Note: This post was written by the guitar pictured above. I, Mark Sullivan, had nothing to do with the content or characters described below and take no legal responsibility.
Mark is not a nostalgia kind of guy, so I’ve been bugging him to let me say some things. I have a lot of time to sit around and reflect.
Thirty years ago Mark Sullivan bought me at the House of Guitars in Califon, NJ. I was a birthday present to himself. He was with his friend Troy because he didn't know how to play yet and needed someone else to tell him if I was any good. Troy had purchased one of my cousins six months earlier and let Mark borrow his old guitar for the summer, and he caught the bug.
Mark also signed up to take lessons with Walt Bibinger, the House of Guitars teacher in residence that day. I used to love hearing Walt talk to new students. He'd tell them that he was preparing them to play the guitar for the next 50 years, and he was teaching them to play what THEY wanted to hear. Guitars love that.
The important thing for me is to be there for Mark. I learned that from Woody and Buzz Lightyear when Mark used to take me with him to babysit his cousins.
I was there when Mark and Drew got together for the first time and played some Velvet Underground songs, that is what you did in 1991 if you were starting a cool band. Drew said, “If we are serious about this, we need to go buy electric instruments…right now.” Off they went.
I was there when Mark wrote his first song, "Lone Coal Miner."
I was there when Mark wrote "Macy's Parade," maybe his best song with The Blackwells. He was finishing it up, and Dave came running up there stairs and grabbed me, "Hey, Sull, check this out," and he played "B-Movie," a great tune. Then Mark played him "Macy's Parade." I can still hear the two of them laughing. At the time, those were the best songs those guys had written. Watching people reach their potential is what guitars live for.
There were dark times too. I sat in the basement for two years without being played while Mark was learning French so he could move to Paris. Never could figure that one out. But that ended happily when Mark started taking lessons from D.C. Fitzgerald. What a character! If Mark wasn't so uptight about his blog I could tell you some funny stories.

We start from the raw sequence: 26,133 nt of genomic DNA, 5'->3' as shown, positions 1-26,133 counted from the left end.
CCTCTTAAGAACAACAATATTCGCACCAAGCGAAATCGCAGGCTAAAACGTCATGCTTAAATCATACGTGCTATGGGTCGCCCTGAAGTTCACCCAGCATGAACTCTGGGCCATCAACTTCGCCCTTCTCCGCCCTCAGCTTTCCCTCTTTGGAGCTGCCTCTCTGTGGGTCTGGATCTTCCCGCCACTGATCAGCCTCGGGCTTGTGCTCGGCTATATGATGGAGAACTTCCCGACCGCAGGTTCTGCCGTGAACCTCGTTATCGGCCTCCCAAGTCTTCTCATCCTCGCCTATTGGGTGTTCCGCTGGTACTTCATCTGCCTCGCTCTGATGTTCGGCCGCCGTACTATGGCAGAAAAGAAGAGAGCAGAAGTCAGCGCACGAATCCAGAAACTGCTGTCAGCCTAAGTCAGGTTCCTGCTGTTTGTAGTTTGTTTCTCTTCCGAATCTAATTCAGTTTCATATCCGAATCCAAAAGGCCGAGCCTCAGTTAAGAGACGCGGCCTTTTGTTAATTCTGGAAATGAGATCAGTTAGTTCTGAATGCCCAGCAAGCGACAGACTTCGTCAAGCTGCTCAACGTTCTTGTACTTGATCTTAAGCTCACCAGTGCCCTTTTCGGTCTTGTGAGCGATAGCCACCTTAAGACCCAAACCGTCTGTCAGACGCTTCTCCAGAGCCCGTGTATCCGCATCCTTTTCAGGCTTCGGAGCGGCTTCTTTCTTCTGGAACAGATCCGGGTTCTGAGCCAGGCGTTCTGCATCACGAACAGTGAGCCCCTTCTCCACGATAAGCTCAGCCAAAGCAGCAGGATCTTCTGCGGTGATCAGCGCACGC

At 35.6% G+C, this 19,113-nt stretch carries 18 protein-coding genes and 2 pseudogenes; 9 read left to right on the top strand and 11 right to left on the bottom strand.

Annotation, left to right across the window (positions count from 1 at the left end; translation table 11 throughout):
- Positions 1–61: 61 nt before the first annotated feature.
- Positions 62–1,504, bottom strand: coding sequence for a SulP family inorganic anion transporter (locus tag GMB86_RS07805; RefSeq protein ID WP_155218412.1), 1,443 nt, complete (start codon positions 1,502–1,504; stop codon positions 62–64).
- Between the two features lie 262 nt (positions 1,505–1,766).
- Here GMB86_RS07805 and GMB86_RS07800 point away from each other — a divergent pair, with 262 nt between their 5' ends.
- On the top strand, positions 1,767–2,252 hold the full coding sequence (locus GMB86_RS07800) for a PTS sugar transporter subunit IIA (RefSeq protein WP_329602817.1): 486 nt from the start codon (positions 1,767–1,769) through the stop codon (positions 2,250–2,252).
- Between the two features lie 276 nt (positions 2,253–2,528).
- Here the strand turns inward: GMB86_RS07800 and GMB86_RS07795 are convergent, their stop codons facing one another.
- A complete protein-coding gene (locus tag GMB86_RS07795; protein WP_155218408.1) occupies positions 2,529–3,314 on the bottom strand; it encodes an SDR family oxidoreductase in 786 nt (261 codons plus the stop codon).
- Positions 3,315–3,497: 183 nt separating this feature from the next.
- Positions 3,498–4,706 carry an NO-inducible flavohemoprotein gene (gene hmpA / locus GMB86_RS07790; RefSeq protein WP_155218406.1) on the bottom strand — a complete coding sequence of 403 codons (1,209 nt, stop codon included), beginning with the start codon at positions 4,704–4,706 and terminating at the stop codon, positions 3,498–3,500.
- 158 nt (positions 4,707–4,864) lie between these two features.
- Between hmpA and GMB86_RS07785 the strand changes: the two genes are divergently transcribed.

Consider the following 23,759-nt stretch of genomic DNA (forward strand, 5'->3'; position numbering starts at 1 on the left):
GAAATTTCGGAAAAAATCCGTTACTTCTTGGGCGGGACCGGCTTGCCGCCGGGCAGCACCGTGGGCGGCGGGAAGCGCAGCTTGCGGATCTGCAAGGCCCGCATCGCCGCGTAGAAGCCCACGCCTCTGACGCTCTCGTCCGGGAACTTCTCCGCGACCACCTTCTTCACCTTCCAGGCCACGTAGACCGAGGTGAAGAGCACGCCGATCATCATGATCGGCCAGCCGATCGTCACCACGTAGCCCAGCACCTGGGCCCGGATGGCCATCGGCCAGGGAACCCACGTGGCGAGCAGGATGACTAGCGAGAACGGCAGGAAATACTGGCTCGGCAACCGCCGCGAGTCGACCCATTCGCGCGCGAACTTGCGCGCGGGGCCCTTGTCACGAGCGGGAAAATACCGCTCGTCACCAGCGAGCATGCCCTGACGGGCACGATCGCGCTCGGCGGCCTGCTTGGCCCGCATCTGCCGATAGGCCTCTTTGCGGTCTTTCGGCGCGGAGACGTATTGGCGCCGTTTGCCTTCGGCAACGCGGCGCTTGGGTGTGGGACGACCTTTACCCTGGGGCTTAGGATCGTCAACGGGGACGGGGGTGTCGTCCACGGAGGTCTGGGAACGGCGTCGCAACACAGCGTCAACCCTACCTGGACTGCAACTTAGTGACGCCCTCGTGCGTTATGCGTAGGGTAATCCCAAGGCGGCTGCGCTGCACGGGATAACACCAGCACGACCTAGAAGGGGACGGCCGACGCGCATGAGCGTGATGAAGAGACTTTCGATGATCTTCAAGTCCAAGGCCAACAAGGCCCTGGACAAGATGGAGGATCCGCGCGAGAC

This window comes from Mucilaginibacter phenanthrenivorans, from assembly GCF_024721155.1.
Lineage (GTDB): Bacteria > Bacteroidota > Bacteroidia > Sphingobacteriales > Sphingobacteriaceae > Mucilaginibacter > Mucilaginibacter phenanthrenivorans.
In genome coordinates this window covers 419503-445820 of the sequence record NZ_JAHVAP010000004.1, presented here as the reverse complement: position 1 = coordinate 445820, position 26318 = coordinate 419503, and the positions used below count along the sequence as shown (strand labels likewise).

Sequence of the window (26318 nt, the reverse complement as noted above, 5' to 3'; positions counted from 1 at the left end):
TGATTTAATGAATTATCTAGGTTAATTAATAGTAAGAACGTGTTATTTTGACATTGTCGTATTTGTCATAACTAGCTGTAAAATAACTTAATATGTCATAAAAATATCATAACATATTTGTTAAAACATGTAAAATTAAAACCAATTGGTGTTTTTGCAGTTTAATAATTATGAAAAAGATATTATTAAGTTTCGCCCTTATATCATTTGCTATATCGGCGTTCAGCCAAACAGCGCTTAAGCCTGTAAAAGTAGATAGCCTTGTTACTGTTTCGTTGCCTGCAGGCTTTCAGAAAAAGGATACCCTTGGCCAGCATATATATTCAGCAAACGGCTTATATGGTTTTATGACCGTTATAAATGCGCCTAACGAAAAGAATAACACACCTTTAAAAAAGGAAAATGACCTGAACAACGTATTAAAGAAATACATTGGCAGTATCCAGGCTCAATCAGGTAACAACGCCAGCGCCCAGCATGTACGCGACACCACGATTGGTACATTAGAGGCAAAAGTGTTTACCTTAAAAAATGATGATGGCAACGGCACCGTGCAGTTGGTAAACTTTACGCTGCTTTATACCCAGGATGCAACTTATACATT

I’ve never forgotten that I’m an entry-level guitar, but some things still hurt. Mark had his first lesson with Ernie Hawkins, and Ernie said, "You can play, you just need a real guitar now. You need to get a Gibson J-200." Mark had gotten pretty good at that point and needed a professional instrument. He plays the J-200 pretty much every day and hasn’t looked at another acoustic guitar since. I got a scare when Mark put together all of his guitars to trade in for the J-200. I was in the pile, out of the pile. In the end, there were too many guitars to carry. The 12-string Rickenbacker got traded in, but I was left behind. I still hear him whining about the Rick, but I tell him, “Guitars are meant to be played. You never, ever, played the Rick." It was eye candy.
The purchase of the J-200 was a major change for me. Once it came to the house, I got left at Celeste’s apartment. It was unsettling at first, but Mark came by and played me every day. Then I started to enjoy being dusted regularly, the lack of clutter around me, the delicious smells coming from the kitchen, and especially all of the laughing and giggling. Mark was playing the Rev. Gary Davis song, "Oh Glory How Happy I Am" all the time. I felt like I had my spot, and my presence signified that something much bigger was going on. I’ll never be “The Strat” in Mark’s life but I’m important.
Everyone needs to be reminded how at one point going from a G chord to a D seemed like an impossibility, but with steady effort day after day it becomes second nature, and you really value the acts of kindness and encouragement you get in that day to day struggle.
So besides being the director of nostalgia around here, I’m Mark’s travel guitar. Two summers ago helped him write "500 Miles to Philly" while we were in Delaware. If you ask me, it may be his best song, but he still hasn't really played it for anyone. I still have work to do. You'd think by the age of 50 humans would get some confidence. All an old guitar can do is try to stay in tune.